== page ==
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License to Pedal 

Ah . . . biking. The sun in your eyes, the wind in your face . . . the exhaust fumes knocking you out cold. The blaring horns, the screaming lunatics at the wheel, the broken glass and discarded fast-food lunches booby-trapping the margins of the roads.

The official rules of the road say that bicyclists are allowed "assured clear distance." But on the streets, they often get assured clear disrespect.

On the first Friday of every month, an informal band of bicyclists calling itself Critical Mass weaves its way through the downtown hazards at the height of rush hour. Their mission: to get motorists to notice them rather than crowd them into the gutter.

Dressed in a mix of street clothes and serious biker togs, the cyclists look like a pickup team, but this is no Sunday ride through the marigolds. It's a world of motorheads out there: Very few dare brave rush-hour traffic, when tens of thousands of cars race in and out of the city, crowding each other and any other vehicle, burning petroleum, pumping out noise and exhaust. Once in a while, someone throws a spent cigar or crumpled pop can in the bikers' line of fire.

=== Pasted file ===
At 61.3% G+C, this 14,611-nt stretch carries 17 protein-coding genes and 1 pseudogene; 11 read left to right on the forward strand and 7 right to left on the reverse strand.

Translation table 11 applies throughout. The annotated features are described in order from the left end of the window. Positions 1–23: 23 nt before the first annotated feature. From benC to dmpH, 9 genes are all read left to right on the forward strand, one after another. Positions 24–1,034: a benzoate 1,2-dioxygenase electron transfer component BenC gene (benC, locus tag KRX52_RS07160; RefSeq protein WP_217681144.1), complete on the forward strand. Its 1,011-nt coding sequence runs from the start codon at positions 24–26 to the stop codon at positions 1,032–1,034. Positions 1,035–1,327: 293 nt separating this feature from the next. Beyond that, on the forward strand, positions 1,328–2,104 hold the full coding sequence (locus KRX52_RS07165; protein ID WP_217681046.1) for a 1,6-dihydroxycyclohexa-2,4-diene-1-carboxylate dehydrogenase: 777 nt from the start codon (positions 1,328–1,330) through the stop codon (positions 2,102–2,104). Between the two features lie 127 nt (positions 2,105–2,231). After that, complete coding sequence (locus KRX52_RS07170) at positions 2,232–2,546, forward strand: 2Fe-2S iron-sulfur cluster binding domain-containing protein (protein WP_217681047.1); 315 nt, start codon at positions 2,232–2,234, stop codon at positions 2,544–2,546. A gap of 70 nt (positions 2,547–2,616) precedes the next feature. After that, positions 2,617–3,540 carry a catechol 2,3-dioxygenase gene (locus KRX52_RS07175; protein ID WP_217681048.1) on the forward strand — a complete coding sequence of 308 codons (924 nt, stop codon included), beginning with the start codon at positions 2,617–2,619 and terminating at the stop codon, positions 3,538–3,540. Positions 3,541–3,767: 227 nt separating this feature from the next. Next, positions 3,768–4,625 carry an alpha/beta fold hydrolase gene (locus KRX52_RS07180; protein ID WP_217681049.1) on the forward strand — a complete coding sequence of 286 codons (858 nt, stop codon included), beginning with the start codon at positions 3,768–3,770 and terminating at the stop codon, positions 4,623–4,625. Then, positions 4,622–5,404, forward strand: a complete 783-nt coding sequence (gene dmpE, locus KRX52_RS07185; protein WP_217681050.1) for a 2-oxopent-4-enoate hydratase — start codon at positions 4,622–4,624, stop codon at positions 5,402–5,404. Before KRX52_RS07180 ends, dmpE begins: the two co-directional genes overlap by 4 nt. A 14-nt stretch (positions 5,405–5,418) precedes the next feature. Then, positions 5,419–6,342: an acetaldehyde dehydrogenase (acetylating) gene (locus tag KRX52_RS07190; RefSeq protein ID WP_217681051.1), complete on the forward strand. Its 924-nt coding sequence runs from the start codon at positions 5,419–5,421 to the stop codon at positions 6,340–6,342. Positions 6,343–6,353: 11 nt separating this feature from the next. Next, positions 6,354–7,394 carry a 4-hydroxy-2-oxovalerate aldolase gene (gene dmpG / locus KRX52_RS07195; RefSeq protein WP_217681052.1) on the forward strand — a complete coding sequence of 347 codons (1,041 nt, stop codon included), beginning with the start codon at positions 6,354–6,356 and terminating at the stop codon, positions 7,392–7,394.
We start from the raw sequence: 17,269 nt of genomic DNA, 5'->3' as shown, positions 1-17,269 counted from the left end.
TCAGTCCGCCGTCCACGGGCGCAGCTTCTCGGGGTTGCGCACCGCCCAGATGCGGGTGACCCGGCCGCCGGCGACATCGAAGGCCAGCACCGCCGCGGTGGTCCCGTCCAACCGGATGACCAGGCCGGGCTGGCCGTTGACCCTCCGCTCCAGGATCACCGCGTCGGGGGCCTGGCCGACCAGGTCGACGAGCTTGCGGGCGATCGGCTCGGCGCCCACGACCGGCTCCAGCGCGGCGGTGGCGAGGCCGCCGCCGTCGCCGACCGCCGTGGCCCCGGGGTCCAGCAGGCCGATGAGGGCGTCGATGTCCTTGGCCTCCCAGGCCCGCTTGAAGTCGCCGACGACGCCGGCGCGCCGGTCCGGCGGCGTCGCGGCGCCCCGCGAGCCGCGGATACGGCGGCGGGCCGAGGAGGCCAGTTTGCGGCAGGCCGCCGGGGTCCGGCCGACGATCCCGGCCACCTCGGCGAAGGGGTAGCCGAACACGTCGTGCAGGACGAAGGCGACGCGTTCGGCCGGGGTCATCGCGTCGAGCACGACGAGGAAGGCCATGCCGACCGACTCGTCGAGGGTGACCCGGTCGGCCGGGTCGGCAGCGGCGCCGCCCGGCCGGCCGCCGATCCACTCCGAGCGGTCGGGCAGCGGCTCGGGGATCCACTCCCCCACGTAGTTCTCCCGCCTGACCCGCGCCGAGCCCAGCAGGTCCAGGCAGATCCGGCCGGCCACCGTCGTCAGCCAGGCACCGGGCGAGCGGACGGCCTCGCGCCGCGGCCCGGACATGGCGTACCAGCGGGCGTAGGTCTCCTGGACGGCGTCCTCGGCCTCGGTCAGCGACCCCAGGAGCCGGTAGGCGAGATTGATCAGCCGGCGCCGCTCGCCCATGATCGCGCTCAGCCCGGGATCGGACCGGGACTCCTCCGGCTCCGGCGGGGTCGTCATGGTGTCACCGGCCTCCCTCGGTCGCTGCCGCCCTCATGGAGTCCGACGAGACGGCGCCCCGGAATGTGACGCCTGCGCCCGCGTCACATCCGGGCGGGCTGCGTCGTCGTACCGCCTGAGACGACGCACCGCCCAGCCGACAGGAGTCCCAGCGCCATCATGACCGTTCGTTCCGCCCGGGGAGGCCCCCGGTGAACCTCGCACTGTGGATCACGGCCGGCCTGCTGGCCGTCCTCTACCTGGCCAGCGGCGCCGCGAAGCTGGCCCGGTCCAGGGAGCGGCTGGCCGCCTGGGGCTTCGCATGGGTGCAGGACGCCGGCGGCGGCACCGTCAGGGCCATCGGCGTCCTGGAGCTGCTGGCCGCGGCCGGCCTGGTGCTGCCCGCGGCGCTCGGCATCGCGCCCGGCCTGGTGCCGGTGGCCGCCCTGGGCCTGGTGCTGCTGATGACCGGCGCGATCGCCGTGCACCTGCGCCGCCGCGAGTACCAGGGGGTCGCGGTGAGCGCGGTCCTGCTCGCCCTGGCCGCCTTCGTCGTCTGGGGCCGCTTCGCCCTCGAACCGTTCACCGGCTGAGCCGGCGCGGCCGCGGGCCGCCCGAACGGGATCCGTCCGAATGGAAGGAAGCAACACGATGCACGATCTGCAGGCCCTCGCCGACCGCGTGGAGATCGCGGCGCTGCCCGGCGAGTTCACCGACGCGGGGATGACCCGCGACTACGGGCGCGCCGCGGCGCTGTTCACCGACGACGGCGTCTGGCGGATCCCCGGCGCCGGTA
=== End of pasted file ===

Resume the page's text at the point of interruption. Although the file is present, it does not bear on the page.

"Anyone who cycles regularly knows," says Critical Mass rider Rob LaBuda of Westlake. "Harassment by motorists is a universal and unavoidable phenomenon." Even en masse, the group endures some shouts and belittling comments from drivers, but so far, nobody's come to blows.

A kind of rave on wheels, Critical Mass rides — also called "organized coincidences" — started in San Francisco ten years ago as a way to lobby for more bike lanes on major roads. One of the San Francisco group's slogans was "We're not disrupting traffic, we are traffic!" The communal spirit started here a few months ago at the Cleveland group's first organizational meeting, on the threadbare couches at Speak in Tongues nightclub. It's a demonstration without picket signs, yet there's an air of laissez-faire — no one wants to take credit for organizing the ride.

Besides safety, the group also aims to promote the enviro-friendliness of commuting by bicycle. Bike paths in the Metroparks are beautiful, but they avoid commercial areas and are of little use beyond pure recreation.

LaBuda says he doesn't think cars should be abolished, but says they're "a tool that many people take for granted."

"My goal is to promote biking as an alternative form of transportation," he says. So keep that road rage to a low roar and that stogie to yourself. — Michael Gill

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